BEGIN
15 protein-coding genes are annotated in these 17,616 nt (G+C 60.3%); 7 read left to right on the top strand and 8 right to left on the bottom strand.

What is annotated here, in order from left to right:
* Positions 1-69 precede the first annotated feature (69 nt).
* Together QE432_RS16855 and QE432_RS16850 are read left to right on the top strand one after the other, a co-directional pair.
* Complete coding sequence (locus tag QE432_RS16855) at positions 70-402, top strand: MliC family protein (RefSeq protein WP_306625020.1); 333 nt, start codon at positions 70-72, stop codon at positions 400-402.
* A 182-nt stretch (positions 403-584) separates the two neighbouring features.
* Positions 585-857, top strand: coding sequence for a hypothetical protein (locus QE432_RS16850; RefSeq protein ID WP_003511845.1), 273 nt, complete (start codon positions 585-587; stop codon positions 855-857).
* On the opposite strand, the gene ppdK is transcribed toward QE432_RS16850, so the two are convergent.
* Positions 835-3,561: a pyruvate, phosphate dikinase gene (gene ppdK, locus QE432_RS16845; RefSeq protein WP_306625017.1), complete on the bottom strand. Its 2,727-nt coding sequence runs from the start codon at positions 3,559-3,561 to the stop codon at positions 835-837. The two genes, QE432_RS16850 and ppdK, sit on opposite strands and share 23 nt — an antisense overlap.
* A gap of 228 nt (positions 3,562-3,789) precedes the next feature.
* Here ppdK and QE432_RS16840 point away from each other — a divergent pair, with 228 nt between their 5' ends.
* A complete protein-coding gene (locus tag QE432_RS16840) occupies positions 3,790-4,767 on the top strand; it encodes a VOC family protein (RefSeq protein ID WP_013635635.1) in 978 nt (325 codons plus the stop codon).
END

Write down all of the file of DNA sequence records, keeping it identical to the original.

15 protein-coding genes are annotated in these 17,616 nt (G+C 60.3%); 7 read left to right on the top strand and 8 right to left on the bottom strand.

What is annotated here, in order from left to right:
* Positions 1-69 precede the first annotated feature (69 nt).
* Together QE432_RS16855 and QE432_RS16850 are read left to right on the top strand one after the other, a co-directional pair.
* Complete coding sequence (locus tag QE432_RS16855) at positions 70-402, top strand: MliC family protein (RefSeq protein WP_306625020.1); 333 nt, start codon at positions 70-72, stop codon at positions 400-402.
* A 182-nt stretch (positions 403-584) separates the two neighbouring features.
* Positions 585-857, top strand: coding sequence for a hypothetical protein (locus QE432_RS16850; RefSeq protein ID WP_003511845.1), 273 nt, complete (start codon positions 585-587; stop codon positions 855-857).
* On the opposite strand, the gene ppdK is transcribed toward QE432_RS16850, so the two are convergent.
* Positions 835-3,561: a pyruvate, phosphate dikinase gene (gene ppdK, locus QE432_RS16845; RefSeq protein WP_306625017.1), complete on the bottom strand. Its 2,727-nt coding sequence runs from the start codon at positions 3,559-3,561 to the stop codon at positions 835-837. The two genes, QE432_RS16850 and ppdK, sit on opposite strands and share 23 nt — an antisense overlap.
* A gap of 228 nt (positions 3,562-3,789) precedes the next feature.
* Here ppdK and QE432_RS16840 point away from each other — a divergent pair, with 228 nt between their 5' ends.
* A complete protein-coding gene (locus tag QE432_RS16840) occupies positions 3,790-4,767 on the top strand; it encodes a VOC family protein (RefSeq protein ID WP_013635635.1) in 978 nt (325 codons plus the stop codon).